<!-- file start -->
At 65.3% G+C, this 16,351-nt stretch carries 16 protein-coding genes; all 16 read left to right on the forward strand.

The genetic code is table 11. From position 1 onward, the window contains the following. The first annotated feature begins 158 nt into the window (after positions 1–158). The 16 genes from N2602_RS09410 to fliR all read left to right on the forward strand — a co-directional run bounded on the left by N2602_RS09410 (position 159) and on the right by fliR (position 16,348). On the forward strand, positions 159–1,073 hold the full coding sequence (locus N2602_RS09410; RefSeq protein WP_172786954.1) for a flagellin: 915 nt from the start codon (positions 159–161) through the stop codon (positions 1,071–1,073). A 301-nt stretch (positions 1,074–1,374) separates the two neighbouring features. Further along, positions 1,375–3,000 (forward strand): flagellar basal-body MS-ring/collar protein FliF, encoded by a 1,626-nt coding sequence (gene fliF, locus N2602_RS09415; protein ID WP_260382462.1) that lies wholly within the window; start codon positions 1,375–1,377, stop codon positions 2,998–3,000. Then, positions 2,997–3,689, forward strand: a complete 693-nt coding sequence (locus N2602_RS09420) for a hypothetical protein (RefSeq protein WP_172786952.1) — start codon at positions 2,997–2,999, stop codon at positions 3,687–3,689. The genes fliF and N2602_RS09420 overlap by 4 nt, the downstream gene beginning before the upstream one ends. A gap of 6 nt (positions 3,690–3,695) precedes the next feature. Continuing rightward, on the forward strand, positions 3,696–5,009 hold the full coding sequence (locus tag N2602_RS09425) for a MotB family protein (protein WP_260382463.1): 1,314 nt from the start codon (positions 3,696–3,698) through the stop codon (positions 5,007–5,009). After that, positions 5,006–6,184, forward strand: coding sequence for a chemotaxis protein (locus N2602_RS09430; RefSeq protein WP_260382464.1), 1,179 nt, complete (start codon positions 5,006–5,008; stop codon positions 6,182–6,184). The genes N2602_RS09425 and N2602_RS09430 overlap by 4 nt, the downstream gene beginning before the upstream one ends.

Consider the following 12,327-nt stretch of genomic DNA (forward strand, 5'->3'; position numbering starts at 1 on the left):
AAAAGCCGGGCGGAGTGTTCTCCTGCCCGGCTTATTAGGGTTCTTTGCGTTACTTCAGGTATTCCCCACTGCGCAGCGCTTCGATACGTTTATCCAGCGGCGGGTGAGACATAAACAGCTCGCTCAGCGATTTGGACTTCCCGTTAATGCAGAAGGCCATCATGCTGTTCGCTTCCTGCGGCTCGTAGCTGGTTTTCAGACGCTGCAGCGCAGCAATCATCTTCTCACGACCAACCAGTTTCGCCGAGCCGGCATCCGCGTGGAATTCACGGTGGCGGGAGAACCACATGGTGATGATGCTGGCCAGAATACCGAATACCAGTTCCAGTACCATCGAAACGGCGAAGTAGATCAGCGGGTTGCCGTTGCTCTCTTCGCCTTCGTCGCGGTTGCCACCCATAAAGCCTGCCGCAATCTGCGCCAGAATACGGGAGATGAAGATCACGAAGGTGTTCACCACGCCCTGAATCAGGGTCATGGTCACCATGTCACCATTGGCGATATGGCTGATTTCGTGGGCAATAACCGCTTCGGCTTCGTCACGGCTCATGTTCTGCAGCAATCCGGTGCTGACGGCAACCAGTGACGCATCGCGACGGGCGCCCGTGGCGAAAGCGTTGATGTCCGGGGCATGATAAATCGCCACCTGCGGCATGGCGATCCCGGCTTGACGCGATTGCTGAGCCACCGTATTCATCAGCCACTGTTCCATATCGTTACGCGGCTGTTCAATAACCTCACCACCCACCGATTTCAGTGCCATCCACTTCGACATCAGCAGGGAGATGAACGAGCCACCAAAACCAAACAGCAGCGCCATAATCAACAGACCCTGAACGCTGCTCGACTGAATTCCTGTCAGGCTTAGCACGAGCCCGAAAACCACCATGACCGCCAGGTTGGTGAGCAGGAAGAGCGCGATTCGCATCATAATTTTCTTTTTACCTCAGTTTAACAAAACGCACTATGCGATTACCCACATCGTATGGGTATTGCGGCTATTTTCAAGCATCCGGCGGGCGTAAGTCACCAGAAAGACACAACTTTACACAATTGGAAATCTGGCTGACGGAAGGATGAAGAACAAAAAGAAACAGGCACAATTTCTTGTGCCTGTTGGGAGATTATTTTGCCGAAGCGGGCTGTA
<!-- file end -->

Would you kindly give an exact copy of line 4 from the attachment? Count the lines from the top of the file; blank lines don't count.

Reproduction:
AAAAGCCGGGCGGAGTGTTCTCCTGCCCGGCTTATTAGGGTTCTTTGCGTTACTTCAGGTATTCCCCACTGCGCAGCGCTTCGATACGTTTATCCAGCGGCGGGTGAGACATAAACAGCTCGCTCAGCGATTTGGACTTCCCGTTAATGCAGAAGGCCATCATGCTGTTCGCTTCCTGCGGCTCGTAGCTGGTTTTCAGACGCTGCAGCGCAGCAATCATCTTCTCACGACCAACCAGTTTCGCCGAGCCGGCATCCGCGTGGAATTCACGGTGGCGGGAGAACCACATGGTGATGATGCTGGCCAGAATACCGAATACCAGTTCCAGTACCATCGAAACGGCGAAGTAGATCAGCGGGTTGCCGTTGCTCTCTTCGCCTTCGTCGCGGTTGCCACCCATAAAGCCTGCCGCAATCTGCGCCAGAATACGGGAGATGAAGATCACGAAGGTGTTCACCACGCCCTGAATCAGGGTCATGGTCACCATGTCACCATTGGCGATATGGCTGATTTCGTGGGCAATAACCGCTTCGGCTTCGTCACGGCTCATGTTCTGCAGCAATCCGGTGCTGACGGCAACCAGTGACGCATCGCGACGGGCGCCCGTGGCGAAAGCGTTGATGTCCGGGGCATGATAAATCGCCACCTGCGGCATGGCGATCCCGGCTTGACGCGATTGCTGAGCCACCGTATTCATCAGCCACTGTTCCATATCGTTACGCGGCTGTTCAATAACCTCACCACCCACCGATTTCAGTGCCATCCACTTCGACATCAGCAGGGAGATGAACGAGCCACCAAAACCAAACAGCAGCGCCATAATCAACAGACCCTGAACGCTGCTCGACTGAATTCCTGTCAGGCTTAGCACGAGCCCGAAAACCACCATGACCGCCAGGTTGGTGAGCAGGAAGAGCGCGATTCGCATCATAATTTTCTTTTTACCTCAGTTTAACAAAACGCACTATGCGATTACCCACATCGTATGGGTATTGCGGCTATTTTCAAGCATCCGGCGGGCGTAAGTCACCAGAAAGACACAACTTTACACAATTGGAAATCTGGCTGACGGAAGGATGAAGAACAAAAAGAAACAGGCACAATTTCTTGTGCCTGTTGGGAGATTATTTTGCCGAAGCGGGCTGTA